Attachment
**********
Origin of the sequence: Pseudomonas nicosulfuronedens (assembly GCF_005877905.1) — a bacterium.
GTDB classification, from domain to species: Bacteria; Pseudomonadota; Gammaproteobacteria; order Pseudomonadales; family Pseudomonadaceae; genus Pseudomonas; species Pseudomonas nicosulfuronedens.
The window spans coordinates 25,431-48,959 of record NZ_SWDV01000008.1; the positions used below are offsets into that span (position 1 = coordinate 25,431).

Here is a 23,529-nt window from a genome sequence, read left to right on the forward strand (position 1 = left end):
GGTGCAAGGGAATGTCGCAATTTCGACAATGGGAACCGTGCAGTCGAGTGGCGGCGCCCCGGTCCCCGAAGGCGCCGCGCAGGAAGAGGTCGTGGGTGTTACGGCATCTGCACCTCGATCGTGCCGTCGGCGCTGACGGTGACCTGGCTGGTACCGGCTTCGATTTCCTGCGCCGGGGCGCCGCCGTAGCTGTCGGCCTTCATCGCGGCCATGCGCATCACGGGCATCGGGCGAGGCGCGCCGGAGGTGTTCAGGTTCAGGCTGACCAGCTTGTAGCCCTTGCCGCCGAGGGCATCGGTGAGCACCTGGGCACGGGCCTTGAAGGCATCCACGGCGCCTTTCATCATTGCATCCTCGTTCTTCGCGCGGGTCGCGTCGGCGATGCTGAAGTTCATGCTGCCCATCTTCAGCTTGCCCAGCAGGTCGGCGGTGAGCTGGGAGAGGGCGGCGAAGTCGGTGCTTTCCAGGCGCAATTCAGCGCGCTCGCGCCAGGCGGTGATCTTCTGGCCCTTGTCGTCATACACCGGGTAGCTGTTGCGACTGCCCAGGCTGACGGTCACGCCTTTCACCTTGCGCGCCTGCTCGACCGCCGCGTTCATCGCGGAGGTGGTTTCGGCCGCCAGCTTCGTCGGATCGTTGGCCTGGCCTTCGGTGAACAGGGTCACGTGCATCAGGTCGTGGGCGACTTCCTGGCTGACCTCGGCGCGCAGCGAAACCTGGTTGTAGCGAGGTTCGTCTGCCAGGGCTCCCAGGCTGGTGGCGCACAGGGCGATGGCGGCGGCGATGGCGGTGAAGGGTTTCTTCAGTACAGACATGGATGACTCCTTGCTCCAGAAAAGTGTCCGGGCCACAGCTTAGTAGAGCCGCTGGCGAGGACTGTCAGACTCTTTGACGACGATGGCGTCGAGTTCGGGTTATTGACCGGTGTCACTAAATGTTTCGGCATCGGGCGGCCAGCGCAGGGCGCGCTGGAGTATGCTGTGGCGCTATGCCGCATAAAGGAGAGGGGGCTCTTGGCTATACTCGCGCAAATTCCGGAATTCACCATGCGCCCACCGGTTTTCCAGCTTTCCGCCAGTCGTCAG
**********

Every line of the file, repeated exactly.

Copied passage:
Origin of the sequence: Pseudomonas nicosulfuronedens (assembly GCF_005877905.1) — a bacterium.
GTDB classification, from domain to species: Bacteria; Pseudomonadota; Gammaproteobacteria; order Pseudomonadales; family Pseudomonadaceae; genus Pseudomonas; species Pseudomonas nicosulfuronedens.
The window spans coordinates 25,431-48,959 of record NZ_SWDV01000008.1; the positions used below are offsets into that span (position 1 = coordinate 25,431).

Here is a 23,529-nt window from a genome sequence, read left to right on the forward strand (position 1 = left end):
GGTGCAAGGGAATGTCGCAATTTCGACAATGGGAACCGTGCAGTCGAGTGGCGGCGCCCCGGTCCCCGAAGGCGCCGCGCAGGAAGAGGTCGTGGGTGTTACGGCATCTGCACCTCGATCGTGCCGTCGGCGCTGACGGTGACCTGGCTGGTACCGGCTTCGATTTCCTGCGCCGGGGCGCCGCCGTAGCTGTCGGCCTTCATCGCGGCCATGCGCATCACGGGCATCGGGCGAGGCGCGCCGGAGGTGTTCAGGTTCAGGCTGACCAGCTTGTAGCCCTTGCCGCCGAGGGCATCGGTGAGCACCTGGGCACGGGCCTTGAAGGCATCCACGGCGCCTTTCATCATTGCATCCTCGTTCTTCGCGCGGGTCGCGTCGGCGATGCTGAAGTTCATGCTGCCCATCTTCAGCTTGCCCAGCAGGTCGGCGGTGAGCTGGGAGAGGGCGGCGAAGTCGGTGCTTTCCAGGCGCAATTCAGCGCGCTCGCGCCAGGCGGTGATCTTCTGGCCCTTGTCGTCATACACCGGGTAGCTGTTGCGACTGCCCAGGCTGACGGTCACGCCTTTCACCTTGCGCGCCTGCTCGACCGCCGCGTTCATCGCGGAGGTGGTTTCGGCCGCCAGCTTCGTCGGATCGTTGGCCTGGCCTTCGGTGAACAGGGTCACGTGCATCAGGTCGTGGGCGACTTCCTGGCTGACCTCGGCGCGCAGCGAAACCTGGTTGTAGCGAGGTTCGTCTGCCAGGGCTCCCAGGCTGGTGGCGCACAGGGCGATGGCGGCGGCGATGGCGGTGAAGGGTTTCTTCAGTACAGACATGGATGACTCCTTGCTCCAGAAAAGTGTCCGGGCCACAGCTTAGTAGAGCCGCTGGCGAGGACTGTCAGACTCTTTGACGACGATGGCGTCGAGTTCGGGTTATTGACCGGTGTCACTAAATGTTTCGGCATCGGGCGGCCAGCGCAGGGCGCGCTGGAGTATGCTGTGGCGCTATGCCGCATAAAGGAGAGGGGGCTCTTGGCTATACTCGCGCAAATTCCGGAATTCACCATGCGCCCACCGGTTTTCCAGCTTTCCGCCAGTCGTCAG